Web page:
Bureaucratic reform has been declared a priority during the administration of President Susilo Bambang Yudhoyono. It is not an easy job indeed, as it concerns both structural and cultural changes.
Since the Cabinet reshuffle in October last year, the administrative reforms minister has formulated a strategy to accelerate bureaucratic reform phase 1 until 2014, refining what has been stipulated in the Grand Design of Bureaucratic Reform 2025 as well as the Roadmap 2010-2014.
Indonesian bureaucracy is facing at least five major problems. The first is the oversized organizational structure of ministries and agencies as well as local governments, which not only causes severe inefficiency, but also the overlapping and ineffectiveness in service, governance and development.
The excessive amount of human resources, increasing routine expenditure for apparatus and difficulties in achieving strategic targets are a result of the oversize.
In the era of decentralization, such organizational structure is no longer rational and contradicts the necessity to run government services properly. Regional governments, however, maintain an oversized bureaucracy in order to adopt political interests and gain cash from the central government, which requires the presence of certain organizational structures.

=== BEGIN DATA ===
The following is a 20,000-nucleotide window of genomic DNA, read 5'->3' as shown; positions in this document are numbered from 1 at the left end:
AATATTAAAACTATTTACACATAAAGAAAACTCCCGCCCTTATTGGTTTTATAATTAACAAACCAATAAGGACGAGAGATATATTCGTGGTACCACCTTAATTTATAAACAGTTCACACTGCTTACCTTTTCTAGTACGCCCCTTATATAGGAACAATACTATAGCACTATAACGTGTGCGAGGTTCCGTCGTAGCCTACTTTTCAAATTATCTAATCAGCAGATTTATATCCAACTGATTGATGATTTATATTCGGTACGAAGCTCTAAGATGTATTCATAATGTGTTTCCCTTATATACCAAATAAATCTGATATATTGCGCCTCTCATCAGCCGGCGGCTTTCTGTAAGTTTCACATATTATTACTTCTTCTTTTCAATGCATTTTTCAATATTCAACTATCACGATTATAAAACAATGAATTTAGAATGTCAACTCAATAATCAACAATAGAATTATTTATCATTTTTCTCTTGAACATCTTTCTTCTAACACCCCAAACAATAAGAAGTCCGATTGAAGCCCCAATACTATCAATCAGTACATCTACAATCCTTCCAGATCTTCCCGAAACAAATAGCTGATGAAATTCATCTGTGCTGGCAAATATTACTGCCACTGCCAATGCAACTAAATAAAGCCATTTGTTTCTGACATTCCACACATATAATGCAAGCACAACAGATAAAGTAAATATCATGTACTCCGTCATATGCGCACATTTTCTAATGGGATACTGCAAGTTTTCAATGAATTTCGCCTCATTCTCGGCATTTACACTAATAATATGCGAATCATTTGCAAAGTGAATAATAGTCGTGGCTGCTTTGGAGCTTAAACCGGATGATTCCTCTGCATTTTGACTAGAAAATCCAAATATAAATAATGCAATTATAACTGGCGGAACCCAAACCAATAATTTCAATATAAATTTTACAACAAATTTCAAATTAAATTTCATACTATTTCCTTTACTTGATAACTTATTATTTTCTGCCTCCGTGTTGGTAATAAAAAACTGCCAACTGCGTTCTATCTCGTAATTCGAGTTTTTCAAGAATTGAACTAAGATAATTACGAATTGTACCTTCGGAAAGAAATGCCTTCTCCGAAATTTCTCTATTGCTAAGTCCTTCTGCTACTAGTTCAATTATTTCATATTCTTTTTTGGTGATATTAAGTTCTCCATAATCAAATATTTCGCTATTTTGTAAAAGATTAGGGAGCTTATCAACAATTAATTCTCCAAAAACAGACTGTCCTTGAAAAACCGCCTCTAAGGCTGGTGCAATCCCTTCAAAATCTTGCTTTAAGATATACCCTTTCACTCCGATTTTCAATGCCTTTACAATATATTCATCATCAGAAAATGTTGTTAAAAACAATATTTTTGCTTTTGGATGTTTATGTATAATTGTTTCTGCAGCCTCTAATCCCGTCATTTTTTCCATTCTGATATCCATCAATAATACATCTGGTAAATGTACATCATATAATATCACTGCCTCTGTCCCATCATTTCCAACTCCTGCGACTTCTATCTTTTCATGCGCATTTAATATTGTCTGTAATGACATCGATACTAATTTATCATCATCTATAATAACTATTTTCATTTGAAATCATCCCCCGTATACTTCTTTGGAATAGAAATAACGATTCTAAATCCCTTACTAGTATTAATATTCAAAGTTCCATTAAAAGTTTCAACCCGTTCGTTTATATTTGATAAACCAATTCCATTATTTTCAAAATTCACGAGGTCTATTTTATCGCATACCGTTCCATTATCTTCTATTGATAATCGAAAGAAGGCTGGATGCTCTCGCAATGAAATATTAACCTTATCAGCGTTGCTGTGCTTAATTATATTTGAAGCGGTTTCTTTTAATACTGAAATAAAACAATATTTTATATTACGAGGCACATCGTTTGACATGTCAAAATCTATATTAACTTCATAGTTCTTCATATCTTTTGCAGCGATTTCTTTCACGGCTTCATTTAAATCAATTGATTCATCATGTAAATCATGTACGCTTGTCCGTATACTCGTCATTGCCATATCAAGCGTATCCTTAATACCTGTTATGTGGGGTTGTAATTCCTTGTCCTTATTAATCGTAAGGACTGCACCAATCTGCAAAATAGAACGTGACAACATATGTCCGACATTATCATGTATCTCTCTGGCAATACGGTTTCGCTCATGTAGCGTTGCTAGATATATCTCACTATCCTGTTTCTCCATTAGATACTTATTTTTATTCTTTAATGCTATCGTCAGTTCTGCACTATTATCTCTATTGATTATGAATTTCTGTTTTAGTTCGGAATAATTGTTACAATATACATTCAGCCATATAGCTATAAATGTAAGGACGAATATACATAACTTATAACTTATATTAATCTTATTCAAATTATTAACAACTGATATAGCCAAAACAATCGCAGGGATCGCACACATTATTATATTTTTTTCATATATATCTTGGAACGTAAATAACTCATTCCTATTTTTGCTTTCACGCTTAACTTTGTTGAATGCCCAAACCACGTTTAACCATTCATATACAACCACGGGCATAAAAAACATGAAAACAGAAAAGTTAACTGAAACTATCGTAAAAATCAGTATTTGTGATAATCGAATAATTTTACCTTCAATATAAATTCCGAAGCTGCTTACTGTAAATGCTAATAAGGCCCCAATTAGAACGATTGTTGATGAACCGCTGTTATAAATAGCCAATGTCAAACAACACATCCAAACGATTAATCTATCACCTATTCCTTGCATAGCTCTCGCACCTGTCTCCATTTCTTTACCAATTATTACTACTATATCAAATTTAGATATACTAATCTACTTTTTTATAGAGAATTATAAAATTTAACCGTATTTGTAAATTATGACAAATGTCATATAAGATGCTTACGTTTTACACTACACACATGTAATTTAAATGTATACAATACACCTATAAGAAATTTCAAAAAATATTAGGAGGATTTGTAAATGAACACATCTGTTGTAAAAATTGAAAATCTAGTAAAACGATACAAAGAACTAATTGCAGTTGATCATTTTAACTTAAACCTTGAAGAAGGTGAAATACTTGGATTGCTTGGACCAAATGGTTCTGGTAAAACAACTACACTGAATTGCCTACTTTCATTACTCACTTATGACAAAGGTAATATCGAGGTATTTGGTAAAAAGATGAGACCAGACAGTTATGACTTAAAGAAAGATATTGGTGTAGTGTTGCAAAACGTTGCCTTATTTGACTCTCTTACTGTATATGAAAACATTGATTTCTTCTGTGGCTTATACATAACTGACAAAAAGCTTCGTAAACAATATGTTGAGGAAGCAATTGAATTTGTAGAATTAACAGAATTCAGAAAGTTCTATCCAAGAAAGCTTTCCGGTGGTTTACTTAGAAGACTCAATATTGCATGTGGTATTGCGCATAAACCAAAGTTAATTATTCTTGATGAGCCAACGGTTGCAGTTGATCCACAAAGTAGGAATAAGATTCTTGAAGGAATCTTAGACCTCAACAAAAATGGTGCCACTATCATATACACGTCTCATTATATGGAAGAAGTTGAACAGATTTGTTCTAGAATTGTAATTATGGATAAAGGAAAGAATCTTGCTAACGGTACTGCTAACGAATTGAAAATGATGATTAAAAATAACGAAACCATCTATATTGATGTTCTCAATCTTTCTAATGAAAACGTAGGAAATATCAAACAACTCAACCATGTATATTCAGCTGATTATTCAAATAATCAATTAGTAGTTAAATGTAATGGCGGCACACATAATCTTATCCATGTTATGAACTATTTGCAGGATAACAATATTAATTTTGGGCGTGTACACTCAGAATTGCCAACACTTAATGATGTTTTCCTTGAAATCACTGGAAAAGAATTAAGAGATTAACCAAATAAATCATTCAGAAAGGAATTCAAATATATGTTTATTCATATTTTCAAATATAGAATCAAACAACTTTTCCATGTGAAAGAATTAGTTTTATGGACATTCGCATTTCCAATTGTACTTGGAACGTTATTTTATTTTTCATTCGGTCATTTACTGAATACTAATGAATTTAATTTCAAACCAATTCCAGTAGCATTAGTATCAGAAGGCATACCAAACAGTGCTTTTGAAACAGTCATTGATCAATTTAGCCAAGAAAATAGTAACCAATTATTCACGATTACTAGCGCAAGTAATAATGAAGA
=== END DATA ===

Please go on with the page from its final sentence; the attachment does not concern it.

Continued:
The second problem is the competence of the apparatus. Indonesian bureaucracy is suffering from overstaffing and understaffing. It has a significant number of apparatuses, yet when a specific competence is needed; it is hard to find someone within the structure who meets the requirement. Generally, Indonesian civil servants do not possess specific competence but a very general competence, which makes them known as general administrators.
The syndrome is contributing somewhat to creating a gap between Java and other regions, both in terms of quantity and quality. The other problem concerning the apparatus is the poor integrity and mentality of most of the civil servants. This phenomenon is more a systemic disease, which creates corrupt mentality and poor integrity.
The third problem is the mismatch between various sub-systems of state administration, which includes the planning system, budgeting system, good and service procurement system, delivery of public service systems and performance accountability report systems. These incompatibilities make it hard to measure the outcome and impact of all series of government, development and public service process.